Winre.wim is essential for the operation to succeed, and of course, you need the version that matches your Windows installation. The best place for it is in a 450MB Microsoft Reserved partition right behind the Windows partition, but mine was not there. It can be located in C:\Recovery\WindowsRE (which is a protected folder), but mine was not there, either. It can be in C:\Windows\System32\Recovery (also a protected folder), but mine wasn't there, either. If you should find Winre.wim in any of those locations, be sure to check the file date; it may be from an earlier version of Windows 10, and you need the file version to match your installation of Windows 10.

But all is not lost, it can be extracted from the installation media using Dism.exe. It's located in \Sources\Install.esd (esd is a more compressed version of wim). There are lots of instructions on the internet for extracting Winre.wim from Install.wim, and plenty of instructions on the internet for converting install.esd to install.wim. You should already have installation media, either an ISO you can mount, a DVD you can open, or a USB thumb drive you can plug in.

Then you need a place to put the various parts. I put a folder named ESD on the root of F: drive. Then in File Explorer navigated to my installation thumb drive, then to \Sources and found install.esd, right-clicked and copied it, then pasted it into my F:\ESD folder.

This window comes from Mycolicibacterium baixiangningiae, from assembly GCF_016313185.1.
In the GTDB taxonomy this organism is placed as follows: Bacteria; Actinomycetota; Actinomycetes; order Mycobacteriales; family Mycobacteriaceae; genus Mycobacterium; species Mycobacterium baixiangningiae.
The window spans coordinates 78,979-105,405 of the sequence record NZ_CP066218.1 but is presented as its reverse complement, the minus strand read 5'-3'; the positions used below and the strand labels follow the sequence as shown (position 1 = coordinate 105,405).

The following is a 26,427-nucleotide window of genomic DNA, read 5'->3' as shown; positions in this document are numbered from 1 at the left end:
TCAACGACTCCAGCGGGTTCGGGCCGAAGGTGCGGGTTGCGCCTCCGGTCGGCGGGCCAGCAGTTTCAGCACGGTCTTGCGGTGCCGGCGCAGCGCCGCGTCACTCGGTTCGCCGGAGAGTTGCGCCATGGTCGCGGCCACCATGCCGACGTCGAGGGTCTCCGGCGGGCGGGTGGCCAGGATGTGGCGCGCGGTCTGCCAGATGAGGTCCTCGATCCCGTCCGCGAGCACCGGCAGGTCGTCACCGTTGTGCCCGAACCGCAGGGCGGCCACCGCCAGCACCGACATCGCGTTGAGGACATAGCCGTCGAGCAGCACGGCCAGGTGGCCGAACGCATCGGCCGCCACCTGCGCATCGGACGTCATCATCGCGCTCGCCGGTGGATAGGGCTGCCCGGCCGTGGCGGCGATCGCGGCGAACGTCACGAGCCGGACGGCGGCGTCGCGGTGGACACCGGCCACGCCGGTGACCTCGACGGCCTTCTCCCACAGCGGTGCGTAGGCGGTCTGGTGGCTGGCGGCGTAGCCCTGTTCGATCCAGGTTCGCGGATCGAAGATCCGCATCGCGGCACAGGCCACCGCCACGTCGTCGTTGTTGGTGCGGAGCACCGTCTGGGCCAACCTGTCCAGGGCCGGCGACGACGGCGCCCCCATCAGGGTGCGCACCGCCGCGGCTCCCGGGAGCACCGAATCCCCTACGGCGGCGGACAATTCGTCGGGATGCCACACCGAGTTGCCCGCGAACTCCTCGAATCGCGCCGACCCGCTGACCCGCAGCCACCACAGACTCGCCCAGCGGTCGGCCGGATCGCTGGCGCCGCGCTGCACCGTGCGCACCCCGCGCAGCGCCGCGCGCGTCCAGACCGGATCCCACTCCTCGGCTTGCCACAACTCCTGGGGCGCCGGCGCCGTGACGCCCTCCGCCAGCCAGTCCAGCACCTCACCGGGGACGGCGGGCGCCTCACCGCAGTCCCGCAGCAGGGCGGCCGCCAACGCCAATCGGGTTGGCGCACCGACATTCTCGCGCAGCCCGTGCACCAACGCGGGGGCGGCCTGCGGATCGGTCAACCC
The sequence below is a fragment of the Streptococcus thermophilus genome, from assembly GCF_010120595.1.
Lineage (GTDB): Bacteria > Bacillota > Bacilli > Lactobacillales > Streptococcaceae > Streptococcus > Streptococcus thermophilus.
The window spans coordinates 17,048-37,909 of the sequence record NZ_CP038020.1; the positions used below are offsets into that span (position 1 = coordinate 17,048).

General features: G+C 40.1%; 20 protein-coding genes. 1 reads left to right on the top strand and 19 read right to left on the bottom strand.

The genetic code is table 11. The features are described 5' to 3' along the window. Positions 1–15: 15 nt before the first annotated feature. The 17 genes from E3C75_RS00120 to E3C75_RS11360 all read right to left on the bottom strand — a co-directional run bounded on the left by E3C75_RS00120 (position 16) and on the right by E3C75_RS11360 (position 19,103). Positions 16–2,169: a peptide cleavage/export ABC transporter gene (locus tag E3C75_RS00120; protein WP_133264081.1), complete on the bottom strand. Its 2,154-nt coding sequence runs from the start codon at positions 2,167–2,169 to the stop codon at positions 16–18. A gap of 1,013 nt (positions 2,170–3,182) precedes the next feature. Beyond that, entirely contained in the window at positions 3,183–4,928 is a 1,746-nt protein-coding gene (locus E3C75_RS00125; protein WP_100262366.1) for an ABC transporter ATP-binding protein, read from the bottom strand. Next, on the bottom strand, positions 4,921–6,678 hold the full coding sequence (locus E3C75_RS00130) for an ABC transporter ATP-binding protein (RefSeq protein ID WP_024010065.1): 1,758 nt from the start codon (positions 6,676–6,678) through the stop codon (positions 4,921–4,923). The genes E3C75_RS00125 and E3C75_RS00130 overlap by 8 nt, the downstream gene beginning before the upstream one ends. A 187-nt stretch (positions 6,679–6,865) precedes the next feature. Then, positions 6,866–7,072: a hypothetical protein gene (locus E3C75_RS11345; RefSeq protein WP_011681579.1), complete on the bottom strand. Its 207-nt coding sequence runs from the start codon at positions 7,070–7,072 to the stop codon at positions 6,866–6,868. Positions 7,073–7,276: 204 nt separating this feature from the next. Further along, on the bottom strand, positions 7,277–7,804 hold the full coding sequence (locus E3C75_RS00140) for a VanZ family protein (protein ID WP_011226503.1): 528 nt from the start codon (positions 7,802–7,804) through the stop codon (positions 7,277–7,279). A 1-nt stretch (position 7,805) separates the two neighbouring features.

Next I opened an elevated Command Prompt, and navigated to F:\ESD. This eliminates having to type in long paths for the files; everything is in the folder your working from. I typed

dism /get-wiminfo /wimfile:install.esd

and hit Enter. My Install.wim folder had 7 versions of Windows 10 1809, and the one I needed was Index:6, Windows 10 Pro. Next I typed

dism /export-image /sourceimagefile:install.esd /sourceIndex:6 /destinationimagefile:install.wim /compress:max /checkintegrity

and hit Enter. This one takes a while. Now I had Install.esd and Install.wim in my F:\ESD folder. Next I needed to mount install.wim, but it has to be mounted into an empty directory, so I created a subfolder to my ESD folder and named it winre. Next I typed

dism /mount-image /imagefile:install.wim /index:1 /mountdir:F:\esd\winre

and hit Enter. This one doesn't take quite as long. And note that I used index:1 because I extracted only one install.wim from install.esd.

The extracted install.wim looks like a bare installation of Windows with all the default folders and files. Winre.wim is located in \Windows\System32\Recovery. Once Winre.wim has been safely copied to somewhere you can remember (like the ESD folder), we can unmount the image file. In the elevated Command Prompt type

dism /unmount-image /mountdir:F:\esd\winre /Discard

This one takes a little while, as well.

The built-in

Windows Recovery Environment can be extremely useful for sorting out problems with Windows; other useful tools can also be added to WindowsRE.